Keywords: women in agriculture, farm labor, leadership, Agribusiness, Community/Rural/Urban Development, Q10 J01,
    Date: 2016
  9. By: Ugo Mattei (UC Hastings, University of Turin & IUC Turin); Alessandra Quarta (University of Turin & IUC Turin)
    Abstract: The economic and political transformations determined by the rise of neoliberalism are usually studied at a state dimension, while the urban one is quite ignored. Nevertheless, the government of the city has been influenced by global and national recent changes and all the municipal sectors have been touched by the austerity's recipe. The decrease of urban public spaces, their privatizations as well as gentrification transform city planning that is often unable to elaborate alternative solutions against the overexploitation of the urban territory and the increase of inequalities caused by economic crisis. In a city, after all, it is impossible to hide inequalities and injustices. In the last years, cities have often been the theater of political struggles against the privatization of public spaces, evictions and the dissolution of the urban welfare. In many cases, the demonstrators have occupied parks or abandoned buildings (theatre, condominiums...), and used them to find a temporary solution to their different needs (housing, social space, new forms of work, urban gardens...). They denounce the great number of public or private empty spaces (for instance, the abandoned infrastructures left by the process of de-industrialization) and their neglect. According to the right to the city they claim, the inhabitants have to produce urban spaces starting from their own needs: empty spaces become an opportunity, the urban care is a collective task. This approach shares the logic of the commons, which reclaims a new paradigm based on inclusion, participation and social and ecological use of resources: according to many scholars, also urban spaces are commons. After a description of this wide context, the article explores the connection between commons and the right to the city.
    Keywords: urban commons, right to the city, privatization, grassroots action, neoliberalism
    JEL: B59 K11 O18 P48
    Date: 2015–12
  10. By: Alberto Paloni; John Ebireri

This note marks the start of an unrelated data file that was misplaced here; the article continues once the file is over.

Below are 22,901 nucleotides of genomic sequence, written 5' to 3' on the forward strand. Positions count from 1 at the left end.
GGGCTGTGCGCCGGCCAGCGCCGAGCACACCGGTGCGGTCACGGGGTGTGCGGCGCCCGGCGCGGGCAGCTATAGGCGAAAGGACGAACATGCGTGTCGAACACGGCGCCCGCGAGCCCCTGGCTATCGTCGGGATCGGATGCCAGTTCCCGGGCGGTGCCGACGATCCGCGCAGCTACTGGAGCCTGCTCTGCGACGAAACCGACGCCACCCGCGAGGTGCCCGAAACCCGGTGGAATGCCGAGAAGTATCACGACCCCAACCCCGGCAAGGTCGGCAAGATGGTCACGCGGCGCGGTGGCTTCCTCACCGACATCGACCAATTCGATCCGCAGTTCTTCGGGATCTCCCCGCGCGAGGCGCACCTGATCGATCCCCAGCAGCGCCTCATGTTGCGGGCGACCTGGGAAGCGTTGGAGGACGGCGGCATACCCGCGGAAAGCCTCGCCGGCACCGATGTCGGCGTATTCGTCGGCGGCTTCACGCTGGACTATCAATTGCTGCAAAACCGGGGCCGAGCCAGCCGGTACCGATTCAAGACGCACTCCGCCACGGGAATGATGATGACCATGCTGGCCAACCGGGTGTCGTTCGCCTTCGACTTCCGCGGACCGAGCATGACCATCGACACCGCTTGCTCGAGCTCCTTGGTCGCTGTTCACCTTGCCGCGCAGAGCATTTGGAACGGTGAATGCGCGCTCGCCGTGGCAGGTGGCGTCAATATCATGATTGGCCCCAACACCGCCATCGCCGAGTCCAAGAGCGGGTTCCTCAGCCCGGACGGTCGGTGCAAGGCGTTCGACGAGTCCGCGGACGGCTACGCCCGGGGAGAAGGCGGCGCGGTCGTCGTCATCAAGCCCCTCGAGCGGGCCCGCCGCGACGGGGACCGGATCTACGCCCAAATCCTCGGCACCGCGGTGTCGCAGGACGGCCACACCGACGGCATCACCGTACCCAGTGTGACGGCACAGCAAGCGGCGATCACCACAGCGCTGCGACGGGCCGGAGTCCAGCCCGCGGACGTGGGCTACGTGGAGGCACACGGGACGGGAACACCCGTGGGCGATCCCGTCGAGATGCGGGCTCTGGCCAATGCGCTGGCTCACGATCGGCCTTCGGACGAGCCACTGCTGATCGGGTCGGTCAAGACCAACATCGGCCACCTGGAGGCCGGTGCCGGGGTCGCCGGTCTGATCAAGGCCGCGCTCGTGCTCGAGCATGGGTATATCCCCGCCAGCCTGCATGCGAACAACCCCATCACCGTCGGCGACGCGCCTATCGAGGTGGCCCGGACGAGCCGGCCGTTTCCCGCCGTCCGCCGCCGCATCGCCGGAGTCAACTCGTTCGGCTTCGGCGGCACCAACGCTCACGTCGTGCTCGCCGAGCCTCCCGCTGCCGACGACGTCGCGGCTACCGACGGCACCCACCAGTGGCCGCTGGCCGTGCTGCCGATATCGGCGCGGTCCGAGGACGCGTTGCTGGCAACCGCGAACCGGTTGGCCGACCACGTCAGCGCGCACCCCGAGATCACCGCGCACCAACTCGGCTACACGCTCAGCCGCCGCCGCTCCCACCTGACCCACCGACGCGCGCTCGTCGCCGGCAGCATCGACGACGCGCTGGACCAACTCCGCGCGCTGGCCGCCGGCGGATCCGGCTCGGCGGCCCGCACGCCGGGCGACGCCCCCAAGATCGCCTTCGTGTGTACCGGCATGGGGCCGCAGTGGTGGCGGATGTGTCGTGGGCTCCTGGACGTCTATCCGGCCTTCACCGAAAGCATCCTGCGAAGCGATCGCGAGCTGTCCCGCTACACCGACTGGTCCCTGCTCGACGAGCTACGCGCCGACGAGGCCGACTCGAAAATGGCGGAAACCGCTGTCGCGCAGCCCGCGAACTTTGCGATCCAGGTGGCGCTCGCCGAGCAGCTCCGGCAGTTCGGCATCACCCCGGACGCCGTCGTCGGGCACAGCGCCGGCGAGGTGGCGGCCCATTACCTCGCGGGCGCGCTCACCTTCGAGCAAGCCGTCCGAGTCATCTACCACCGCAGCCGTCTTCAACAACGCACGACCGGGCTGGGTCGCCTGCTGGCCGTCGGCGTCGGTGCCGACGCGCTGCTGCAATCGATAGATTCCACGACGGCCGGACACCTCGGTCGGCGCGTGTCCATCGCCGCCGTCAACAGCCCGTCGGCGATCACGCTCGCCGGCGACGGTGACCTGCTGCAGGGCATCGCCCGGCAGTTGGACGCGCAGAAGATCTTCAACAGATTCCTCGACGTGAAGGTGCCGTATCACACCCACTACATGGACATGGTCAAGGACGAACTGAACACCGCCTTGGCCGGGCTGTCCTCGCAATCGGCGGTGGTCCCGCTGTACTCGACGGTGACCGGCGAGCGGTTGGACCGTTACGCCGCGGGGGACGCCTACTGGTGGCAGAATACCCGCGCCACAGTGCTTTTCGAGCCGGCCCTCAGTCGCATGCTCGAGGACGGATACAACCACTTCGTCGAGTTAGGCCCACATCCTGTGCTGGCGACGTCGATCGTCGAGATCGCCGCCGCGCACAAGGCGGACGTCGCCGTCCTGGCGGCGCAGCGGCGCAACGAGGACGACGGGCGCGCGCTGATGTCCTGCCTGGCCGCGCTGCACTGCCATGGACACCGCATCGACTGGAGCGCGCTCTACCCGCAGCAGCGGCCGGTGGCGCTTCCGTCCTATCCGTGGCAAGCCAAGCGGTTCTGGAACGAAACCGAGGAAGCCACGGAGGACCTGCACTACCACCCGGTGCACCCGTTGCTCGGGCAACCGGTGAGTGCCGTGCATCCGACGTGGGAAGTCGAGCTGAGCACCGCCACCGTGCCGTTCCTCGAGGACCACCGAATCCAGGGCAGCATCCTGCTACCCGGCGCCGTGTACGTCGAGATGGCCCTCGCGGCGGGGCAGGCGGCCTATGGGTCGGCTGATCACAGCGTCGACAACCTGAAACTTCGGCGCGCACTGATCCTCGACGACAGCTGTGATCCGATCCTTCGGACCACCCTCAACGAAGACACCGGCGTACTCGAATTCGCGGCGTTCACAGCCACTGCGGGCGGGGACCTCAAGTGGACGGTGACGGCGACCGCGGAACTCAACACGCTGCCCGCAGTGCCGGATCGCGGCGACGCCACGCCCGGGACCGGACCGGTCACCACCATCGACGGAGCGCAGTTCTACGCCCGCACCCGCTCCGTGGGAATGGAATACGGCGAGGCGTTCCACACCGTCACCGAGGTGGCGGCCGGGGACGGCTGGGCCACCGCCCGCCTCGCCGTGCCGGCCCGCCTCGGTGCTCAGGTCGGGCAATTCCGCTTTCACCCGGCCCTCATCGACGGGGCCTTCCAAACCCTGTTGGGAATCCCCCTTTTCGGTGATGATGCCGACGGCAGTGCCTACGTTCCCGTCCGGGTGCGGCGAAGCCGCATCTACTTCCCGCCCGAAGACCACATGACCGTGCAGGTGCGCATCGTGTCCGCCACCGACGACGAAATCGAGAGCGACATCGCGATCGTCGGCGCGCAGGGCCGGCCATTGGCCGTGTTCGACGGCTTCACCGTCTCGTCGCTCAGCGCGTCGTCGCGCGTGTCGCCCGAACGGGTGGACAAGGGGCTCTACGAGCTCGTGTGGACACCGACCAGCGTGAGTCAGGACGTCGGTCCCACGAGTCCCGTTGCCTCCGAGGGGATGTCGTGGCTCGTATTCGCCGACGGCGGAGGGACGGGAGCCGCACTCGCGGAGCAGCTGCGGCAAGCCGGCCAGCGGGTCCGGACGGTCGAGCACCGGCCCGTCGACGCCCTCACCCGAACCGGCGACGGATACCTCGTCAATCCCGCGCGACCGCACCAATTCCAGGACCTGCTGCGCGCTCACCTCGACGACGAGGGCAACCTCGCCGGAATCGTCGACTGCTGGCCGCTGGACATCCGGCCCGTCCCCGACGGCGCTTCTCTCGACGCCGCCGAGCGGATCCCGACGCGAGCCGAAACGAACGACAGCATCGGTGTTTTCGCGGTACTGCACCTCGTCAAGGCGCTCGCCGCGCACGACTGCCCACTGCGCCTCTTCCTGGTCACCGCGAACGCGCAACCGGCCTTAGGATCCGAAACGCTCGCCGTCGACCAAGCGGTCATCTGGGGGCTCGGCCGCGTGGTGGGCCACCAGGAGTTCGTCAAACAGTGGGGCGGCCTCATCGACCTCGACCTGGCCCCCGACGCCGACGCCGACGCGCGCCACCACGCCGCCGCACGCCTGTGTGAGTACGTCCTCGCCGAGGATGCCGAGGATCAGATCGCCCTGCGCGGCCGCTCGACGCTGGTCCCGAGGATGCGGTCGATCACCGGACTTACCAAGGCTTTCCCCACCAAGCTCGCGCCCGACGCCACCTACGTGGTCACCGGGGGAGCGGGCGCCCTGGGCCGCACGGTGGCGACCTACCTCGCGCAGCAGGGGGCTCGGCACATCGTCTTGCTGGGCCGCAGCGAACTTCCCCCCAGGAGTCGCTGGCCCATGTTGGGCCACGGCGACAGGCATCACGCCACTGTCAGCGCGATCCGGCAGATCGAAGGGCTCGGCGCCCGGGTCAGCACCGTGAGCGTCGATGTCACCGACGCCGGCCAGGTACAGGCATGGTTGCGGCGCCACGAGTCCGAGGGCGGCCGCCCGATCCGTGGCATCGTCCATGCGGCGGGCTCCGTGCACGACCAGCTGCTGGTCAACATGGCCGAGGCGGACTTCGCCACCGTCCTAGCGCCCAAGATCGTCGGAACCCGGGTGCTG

Abstract: According to mainstream economic theory, development of the banking sector is essential to fund innovation and technological development, especially in developing countries. In turn, this is expected to cause a shift in comparative advantage towards more sophisticated export goods. Moreover, as financial development relaxes firms’ liquidity constraints, the expectation is that this would result in a greater capacity to export and hence diversification in the export basket. Alternative economic theories are more critical. On the basis of a different conceptualisation of technological advancement which emphasises the centrality of learning and the tacit character of technology, they conclude that financial liberalisation policies would not make more finance available for innovative activities. To the contrary, the main beneficiaries of such policies would be firms employing simpler technologies and making low value added products. Thus, financial development is more likely to prevent an improvement in the degree of sophistication of a country’s export basket. Moreover, as finance is directed towards activities in which the country is already competitive, diversification of the export basket is also hindered. Our empirical analysis provides support for these heterodox theories. Recent empirical work by mainstream researchers also finds that banking sector development forces countries to specialise in accordance with their existing comparative advantage. However, mainstream and heterodox economic theories reach opposite conclusion on whether this is a beneficial process.
    Keywords: bank development, export sophistication, export concentration, technological progress, developing countries
    JEL: B5 O1 O3
    Date: 2016–04